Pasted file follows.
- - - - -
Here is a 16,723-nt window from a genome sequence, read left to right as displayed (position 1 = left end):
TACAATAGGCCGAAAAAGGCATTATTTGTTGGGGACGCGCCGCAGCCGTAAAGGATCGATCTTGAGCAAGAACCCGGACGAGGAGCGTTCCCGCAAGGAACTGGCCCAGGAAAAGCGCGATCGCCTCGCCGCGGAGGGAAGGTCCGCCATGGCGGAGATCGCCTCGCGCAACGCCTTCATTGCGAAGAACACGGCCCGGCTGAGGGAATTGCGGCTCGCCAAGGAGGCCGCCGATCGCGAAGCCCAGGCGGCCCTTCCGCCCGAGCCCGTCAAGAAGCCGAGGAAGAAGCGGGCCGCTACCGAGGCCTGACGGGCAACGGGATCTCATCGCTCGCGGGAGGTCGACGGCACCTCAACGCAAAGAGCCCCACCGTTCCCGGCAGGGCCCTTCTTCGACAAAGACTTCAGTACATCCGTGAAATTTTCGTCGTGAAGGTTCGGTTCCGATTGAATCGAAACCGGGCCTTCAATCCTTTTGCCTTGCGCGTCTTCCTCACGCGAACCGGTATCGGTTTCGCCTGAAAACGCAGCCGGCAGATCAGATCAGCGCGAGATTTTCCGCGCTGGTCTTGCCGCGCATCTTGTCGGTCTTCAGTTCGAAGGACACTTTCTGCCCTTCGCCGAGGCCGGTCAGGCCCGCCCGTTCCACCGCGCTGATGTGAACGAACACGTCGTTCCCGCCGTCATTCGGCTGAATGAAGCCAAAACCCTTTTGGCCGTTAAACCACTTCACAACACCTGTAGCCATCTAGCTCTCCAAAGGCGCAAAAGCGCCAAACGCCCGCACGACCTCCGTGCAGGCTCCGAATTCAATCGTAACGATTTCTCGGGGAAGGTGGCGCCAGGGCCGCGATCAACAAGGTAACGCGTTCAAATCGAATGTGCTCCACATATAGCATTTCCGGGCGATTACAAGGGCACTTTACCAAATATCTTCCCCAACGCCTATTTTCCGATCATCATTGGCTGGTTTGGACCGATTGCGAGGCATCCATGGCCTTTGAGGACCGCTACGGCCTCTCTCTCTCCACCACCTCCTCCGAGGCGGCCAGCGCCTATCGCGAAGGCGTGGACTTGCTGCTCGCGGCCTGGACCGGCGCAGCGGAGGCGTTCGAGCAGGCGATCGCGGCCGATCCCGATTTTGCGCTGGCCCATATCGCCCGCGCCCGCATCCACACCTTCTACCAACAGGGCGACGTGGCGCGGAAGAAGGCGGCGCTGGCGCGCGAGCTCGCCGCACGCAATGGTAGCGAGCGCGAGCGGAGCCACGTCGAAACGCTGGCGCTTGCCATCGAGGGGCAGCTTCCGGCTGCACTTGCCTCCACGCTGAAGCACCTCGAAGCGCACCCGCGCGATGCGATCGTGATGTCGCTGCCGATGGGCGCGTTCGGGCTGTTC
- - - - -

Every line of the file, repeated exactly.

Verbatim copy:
Here is a 16,723-nt window from a genome sequence, read left to right as displayed (position 1 = left end):
TACAATAGGCCGAAAAAGGCATTATTTGTTGGGGACGCGCCGCAGCCGTAAAGGATCGATCTTGAGCAAGAACCCGGACGAGGAGCGTTCCCGCAAGGAACTGGCCCAGGAAAAGCGCGATCGCCTCGCCGCGGAGGGAAGGTCCGCCATGGCGGAGATCGCCTCGCGCAACGCCTTCATTGCGAAGAACACGGCCCGGCTGAGGGAATTGCGGCTCGCCAAGGAGGCCGCCGATCGCGAAGCCCAGGCGGCCCTTCCGCCCGAGCCCGTCAAGAAGCCGAGGAAGAAGCGGGCCGCTACCGAGGCCTGACGGGCAACGGGATCTCATCGCTCGCGGGAGGTCGACGGCACCTCAACGCAAAGAGCCCCACCGTTCCCGGCAGGGCCCTTCTTCGACAAAGACTTCAGTACATCCGTGAAATTTTCGTCGTGAAGGTTCGGTTCCGATTGAATCGAAACCGGGCCTTCAATCCTTTTGCCTTGCGCGTCTTCCTCACGCGAACCGGTATCGGTTTCGCCTGAAAACGCAGCCGGCAGATCAGATCAGCGCGAGATTTTCCGCGCTGGTCTTGCCGCGCATCTTGTCGGTCTTCAGTTCGAAGGACACTTTCTGCCCTTCGCCGAGGCCGGTCAGGCCCGCCCGTTCCACCGCGCTGATGTGAACGAACACGTCGTTCCCGCCGTCATTCGGCTGAATGAAGCCAAAACCCTTTTGGCCGTTAAACCACTTCACAACACCTGTAGCCATCTAGCTCTCCAAAGGCGCAAAAGCGCCAAACGCCCGCACGACCTCCGTGCAGGCTCCGAATTCAATCGTAACGATTTCTCGGGGAAGGTGGCGCCAGGGCCGCGATCAACAAGGTAACGCGTTCAAATCGAATGTGCTCCACATATAGCATTTCCGGGCGATTACAAGGGCACTTTACCAAATATCTTCCCCAACGCCTATTTTCCGATCATCATTGGCTGGTTTGGACCGATTGCGAGGCATCCATGGCCTTTGAGGACCGCTACGGCCTCTCTCTCTCCACCACCTCCTCCGAGGCGGCCAGCGCCTATCGCGAAGGCGTGGACTTGCTGCTCGCGGCCTGGACCGGCGCAGCGGAGGCGTTCGAGCAGGCGATCGCGGCCGATCCCGATTTTGCGCTGGCCCATATCGCCCGCGCCCGCATCCACACCTTCTACCAACAGGGCGACGTGGCGCGGAAGAAGGCGGCGCTGGCGCGCGAGCTCGCCGCACGCAATGGTAGCGAGCGCGAGCGGAGCCACGTCGAAACGCTGGCGCTTGCCATCGAGGGGCAGCTTCCGGCTGCACTTGCCTCCACGCTGAAGCACCTCGAAGCGCACCCGCGCGATGCGATCGTGATGTCGCTGCCGATGGGCGCGTTCGGGCTGTTC